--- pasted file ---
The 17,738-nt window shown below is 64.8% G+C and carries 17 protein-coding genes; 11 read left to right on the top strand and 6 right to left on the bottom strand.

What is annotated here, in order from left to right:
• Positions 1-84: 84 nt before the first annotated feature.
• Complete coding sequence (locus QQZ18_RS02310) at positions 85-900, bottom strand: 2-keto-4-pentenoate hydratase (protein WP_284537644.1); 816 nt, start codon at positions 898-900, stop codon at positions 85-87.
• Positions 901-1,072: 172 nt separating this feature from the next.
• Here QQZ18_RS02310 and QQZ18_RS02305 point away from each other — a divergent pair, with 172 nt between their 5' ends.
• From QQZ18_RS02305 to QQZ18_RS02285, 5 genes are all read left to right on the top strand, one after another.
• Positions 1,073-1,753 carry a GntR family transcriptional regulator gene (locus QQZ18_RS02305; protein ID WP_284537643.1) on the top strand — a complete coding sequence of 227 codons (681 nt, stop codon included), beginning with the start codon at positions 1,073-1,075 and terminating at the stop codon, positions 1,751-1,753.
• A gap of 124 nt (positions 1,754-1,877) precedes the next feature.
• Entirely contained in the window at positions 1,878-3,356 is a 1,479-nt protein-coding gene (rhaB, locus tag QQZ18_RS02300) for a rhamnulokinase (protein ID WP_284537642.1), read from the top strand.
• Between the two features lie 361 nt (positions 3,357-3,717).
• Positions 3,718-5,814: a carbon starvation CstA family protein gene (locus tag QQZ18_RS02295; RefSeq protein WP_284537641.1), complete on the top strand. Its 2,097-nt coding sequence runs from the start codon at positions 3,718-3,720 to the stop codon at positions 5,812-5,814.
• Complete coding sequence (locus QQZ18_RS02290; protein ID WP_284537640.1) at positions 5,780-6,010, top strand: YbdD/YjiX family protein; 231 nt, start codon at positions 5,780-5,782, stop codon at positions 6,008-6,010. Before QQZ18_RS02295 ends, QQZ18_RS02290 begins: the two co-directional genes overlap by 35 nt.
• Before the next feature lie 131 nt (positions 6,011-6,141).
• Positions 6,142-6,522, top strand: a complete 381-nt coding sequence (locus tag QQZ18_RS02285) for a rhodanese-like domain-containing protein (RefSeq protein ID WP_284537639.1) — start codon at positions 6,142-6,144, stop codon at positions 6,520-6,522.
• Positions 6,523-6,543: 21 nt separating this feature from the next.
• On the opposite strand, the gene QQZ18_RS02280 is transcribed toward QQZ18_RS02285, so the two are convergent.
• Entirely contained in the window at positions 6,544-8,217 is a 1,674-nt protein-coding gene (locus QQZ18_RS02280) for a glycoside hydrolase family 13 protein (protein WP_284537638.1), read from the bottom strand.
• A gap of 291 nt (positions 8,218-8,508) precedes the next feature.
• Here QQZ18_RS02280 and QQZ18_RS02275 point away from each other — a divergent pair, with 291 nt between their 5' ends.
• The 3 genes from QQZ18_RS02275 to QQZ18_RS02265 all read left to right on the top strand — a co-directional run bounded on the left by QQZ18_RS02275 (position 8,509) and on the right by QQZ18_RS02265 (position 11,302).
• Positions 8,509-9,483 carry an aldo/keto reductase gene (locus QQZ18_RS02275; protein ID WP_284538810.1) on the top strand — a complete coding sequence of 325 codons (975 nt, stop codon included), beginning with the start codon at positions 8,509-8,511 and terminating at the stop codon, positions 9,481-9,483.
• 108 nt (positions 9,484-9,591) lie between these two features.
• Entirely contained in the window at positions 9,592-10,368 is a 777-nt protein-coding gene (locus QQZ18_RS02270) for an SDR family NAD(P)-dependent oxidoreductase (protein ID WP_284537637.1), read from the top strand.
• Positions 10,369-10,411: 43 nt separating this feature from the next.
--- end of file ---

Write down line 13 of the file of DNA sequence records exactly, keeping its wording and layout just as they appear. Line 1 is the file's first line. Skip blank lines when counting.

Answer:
• Complete coding sequence (locus QQZ18_RS02290; protein ID WP_284537640.1) at positions 5,780-6,010, top strand: YbdD/YjiX family protein; 231 nt, start codon at positions 5,780-5,782, stop codon at positions 6,008-6,010. Before QQZ18_RS02295 ends, QQZ18_RS02290 begins: the two co-directional genes overlap by 35 nt.